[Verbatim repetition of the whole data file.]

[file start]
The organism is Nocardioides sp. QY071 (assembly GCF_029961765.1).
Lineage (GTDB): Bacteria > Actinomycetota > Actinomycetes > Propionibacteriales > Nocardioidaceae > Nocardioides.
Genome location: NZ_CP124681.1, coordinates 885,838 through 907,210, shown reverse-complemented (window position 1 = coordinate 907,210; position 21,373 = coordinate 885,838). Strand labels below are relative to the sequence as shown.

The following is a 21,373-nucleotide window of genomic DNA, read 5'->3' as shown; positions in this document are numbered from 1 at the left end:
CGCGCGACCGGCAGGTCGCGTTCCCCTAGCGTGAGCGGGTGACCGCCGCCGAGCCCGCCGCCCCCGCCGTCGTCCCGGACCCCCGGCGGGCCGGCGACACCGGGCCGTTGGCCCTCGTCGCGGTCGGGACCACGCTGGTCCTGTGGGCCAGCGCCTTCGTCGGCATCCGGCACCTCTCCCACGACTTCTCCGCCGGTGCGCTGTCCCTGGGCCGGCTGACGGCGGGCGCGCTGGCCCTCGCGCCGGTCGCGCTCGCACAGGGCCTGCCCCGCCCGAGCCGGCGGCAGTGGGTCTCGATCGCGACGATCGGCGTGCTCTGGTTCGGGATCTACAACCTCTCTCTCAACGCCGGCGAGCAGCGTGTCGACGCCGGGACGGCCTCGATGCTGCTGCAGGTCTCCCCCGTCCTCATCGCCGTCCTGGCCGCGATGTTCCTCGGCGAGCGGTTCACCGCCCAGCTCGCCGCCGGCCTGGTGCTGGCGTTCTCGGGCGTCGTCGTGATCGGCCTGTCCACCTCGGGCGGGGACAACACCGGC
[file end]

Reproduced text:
The organism is Nocardioides sp. QY071 (assembly GCF_029961765.1).
Lineage (GTDB): Bacteria > Actinomycetota > Actinomycetes > Propionibacteriales > Nocardioidaceae > Nocardioides.
Genome location: NZ_CP124681.1, coordinates 885,838 through 907,210, shown reverse-complemented (window position 1 = coordinate 907,210; position 21,373 = coordinate 885,838). Strand labels below are relative to the sequence as shown.

The following is a 21,373-nucleotide window of genomic DNA, read 5'->3' as shown; positions in this document are numbered from 1 at the left end:
CGCGCGACCGGCAGGTCGCGTTCCCCTAGCGTGAGCGGGTGACCGCCGCCGAGCCCGCCGCCCCCGCCGTCGTCCCGGACCCCCGGCGGGCCGGCGACACCGGGCCGTTGGCCCTCGTCGCGGTCGGGACCACGCTGGTCCTGTGGGCCAGCGCCTTCGTCGGCATCCGGCACCTCTCCCACGACTTCTCCGCCGGTGCGCTGTCCCTGGGCCGGCTGACGGCGGGCGCGCTGGCCCTCGCGCCGGTCGCGCTCGCACAGGGCCTGCCCCGCCCGAGCCGGCGGCAGTGGGTCTCGATCGCGACGATCGGCGTGCTCTGGTTCGGGATCTACAACCTCTCTCTCAACGCCGGCGAGCAGCGTGTCGACGCCGGGACGGCCTCGATGCTGCTGCAGGTCTCCCCCGTCCTCATCGCCGTCCTGGCCGCGATGTTCCTCGGCGAGCGGTTCACCGCCCAGCTCGCCGCCGGCCTGGTGCTGGCGTTCTCGGGCGTCGTCGTGATCGGCCTGTCCACCTCGGGCGGGGACAACACCGGC